On the contribution of corporate tax scandals to debate

My post last Tuesday provoked a disgruntled email from a tax academic. “I do not feel qualified to say whether the Starbucks royalty is excessive or not,” wrote my correspondent. “I think that is HMRC’s job. Do you feel qualified to say it is excessive? If so, on what evidence?”

This is a fair question, although the post in question does not make this assertion (I did, after all, spend a decade crafting carefully worded allegations against companies with big legal budgets…). But it got me thinking about the stalemate that exists around corporate tax exposés such as the recent ones concerning Starbucks and Facebook, as well as some of the older ones, such as Google and Vodafone.

The thing is, I think there is a broad agreement among tax professionals – on whichever side of the debate – that practices such as those alleged in each of these cases are commonplace within multinational companies.I don’t think that there is an interesting debate on a technical level about the tax practices of each company, because the techniques are well established. This was what struck me about the letter in the FT that was the subject of my blog post.

The debate is really a normative one: it’s about the framing of the analysis, who is responsible for what, and what is the desired outcome. Here is an attempt at summarising the normative viewpoints:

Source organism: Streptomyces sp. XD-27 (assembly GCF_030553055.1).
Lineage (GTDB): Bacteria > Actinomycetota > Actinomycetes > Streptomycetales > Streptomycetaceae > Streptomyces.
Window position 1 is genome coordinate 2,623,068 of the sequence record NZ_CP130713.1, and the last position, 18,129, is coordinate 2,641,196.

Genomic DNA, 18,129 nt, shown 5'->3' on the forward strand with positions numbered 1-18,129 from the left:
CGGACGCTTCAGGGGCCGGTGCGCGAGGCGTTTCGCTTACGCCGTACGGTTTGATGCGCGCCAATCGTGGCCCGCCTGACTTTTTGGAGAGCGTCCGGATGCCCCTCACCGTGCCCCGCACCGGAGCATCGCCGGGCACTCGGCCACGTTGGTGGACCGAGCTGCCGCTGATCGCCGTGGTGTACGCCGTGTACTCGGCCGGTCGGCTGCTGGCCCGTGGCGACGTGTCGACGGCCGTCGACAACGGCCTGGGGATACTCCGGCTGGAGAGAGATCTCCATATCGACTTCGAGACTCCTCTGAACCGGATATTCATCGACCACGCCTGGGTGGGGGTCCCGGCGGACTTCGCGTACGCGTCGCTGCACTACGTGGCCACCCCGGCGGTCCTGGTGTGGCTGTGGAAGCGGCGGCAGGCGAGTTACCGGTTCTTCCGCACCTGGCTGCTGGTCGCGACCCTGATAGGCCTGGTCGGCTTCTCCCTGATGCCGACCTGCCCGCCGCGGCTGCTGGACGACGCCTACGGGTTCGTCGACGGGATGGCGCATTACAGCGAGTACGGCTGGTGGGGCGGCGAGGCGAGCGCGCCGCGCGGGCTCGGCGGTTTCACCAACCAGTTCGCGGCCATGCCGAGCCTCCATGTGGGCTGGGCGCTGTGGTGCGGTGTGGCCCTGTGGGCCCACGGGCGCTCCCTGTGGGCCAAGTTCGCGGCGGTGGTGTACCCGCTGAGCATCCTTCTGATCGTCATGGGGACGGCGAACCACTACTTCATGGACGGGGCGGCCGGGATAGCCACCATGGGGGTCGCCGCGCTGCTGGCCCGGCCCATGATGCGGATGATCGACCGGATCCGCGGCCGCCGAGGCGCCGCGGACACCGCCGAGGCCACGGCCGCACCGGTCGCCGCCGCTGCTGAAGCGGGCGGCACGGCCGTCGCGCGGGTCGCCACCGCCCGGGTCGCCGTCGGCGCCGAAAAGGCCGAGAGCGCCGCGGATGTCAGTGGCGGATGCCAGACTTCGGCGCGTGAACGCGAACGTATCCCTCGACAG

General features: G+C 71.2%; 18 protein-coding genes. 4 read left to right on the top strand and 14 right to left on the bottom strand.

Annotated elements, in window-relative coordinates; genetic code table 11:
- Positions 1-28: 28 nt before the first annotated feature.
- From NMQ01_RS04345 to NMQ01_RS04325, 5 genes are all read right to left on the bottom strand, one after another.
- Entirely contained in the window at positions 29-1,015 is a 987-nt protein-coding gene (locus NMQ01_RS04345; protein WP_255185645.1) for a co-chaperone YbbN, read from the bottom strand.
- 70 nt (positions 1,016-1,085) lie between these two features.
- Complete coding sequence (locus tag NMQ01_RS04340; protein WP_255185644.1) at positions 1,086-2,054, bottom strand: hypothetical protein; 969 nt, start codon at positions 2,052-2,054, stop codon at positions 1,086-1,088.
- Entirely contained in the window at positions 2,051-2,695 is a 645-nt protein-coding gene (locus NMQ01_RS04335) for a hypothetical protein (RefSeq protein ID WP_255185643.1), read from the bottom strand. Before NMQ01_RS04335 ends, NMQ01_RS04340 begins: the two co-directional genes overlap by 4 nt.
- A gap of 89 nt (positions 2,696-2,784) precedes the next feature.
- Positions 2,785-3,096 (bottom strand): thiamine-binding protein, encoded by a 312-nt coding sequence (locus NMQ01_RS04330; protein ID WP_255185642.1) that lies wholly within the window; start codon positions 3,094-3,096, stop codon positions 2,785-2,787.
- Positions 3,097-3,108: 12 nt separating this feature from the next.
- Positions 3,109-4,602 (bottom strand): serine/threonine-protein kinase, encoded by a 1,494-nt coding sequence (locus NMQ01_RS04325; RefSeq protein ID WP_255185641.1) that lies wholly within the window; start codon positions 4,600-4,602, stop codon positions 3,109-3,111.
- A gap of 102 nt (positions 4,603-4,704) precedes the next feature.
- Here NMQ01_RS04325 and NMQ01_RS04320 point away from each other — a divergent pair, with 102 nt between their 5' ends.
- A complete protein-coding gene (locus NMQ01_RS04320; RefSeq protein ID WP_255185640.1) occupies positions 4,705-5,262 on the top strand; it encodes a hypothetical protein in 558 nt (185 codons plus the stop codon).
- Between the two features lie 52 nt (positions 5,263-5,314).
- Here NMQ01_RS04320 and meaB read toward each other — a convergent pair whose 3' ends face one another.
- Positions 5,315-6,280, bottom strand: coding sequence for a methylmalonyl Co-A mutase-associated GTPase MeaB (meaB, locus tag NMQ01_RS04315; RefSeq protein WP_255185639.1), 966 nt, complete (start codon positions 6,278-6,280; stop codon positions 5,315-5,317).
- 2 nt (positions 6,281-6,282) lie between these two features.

1. “The system is full of loopholes that allow companies to dodge tax. Companies deserve to be criticised for taking advantage of those loopholes, and governments and tax authorities should work harder to close them. These exposés play an important role in exposing the situation and pushing all of those actors to change it.”
  2. “There are real problems with the system, but this is an issue that requires a more fundamental shift in the way companies are taxed. There’s no point criticising companies for acting rationally within the framework set by the law.”
  3. “This is how the system is supposed to work. It may look wrong to the lay person, but that’s because they don’t appreciate the way a modern business is structured nor their obligation to minimise their tax liability. Yes, the tax system needs to keep pace with the development of more aggressive tax planning techniques, but it already does this. These attacks on companies are fundamentally misconceived.”

Having said that there is no technical debate about the mechanics of the arrangements in question, I should add a couple of riders. There are two things that I think campaigners, and occasionally the media, tend to do which perhaps undermine their case a little.

The first is to jump on every case that suits their argument – or in some cases, that is consistent with how they know companies tend to behave – without checking the facts. Not every allegation over the past few years has been entirely correct, beginning with the Guardian’s ill-fated report on Tesco, which kicked off the current wave of exposés even though it resulted in a painful lawsuit and a grudging apology (though not a complete vindication for Tesco). As my correspondent above correctly points out, it’s important to be clear about the limits of the evidence in each case.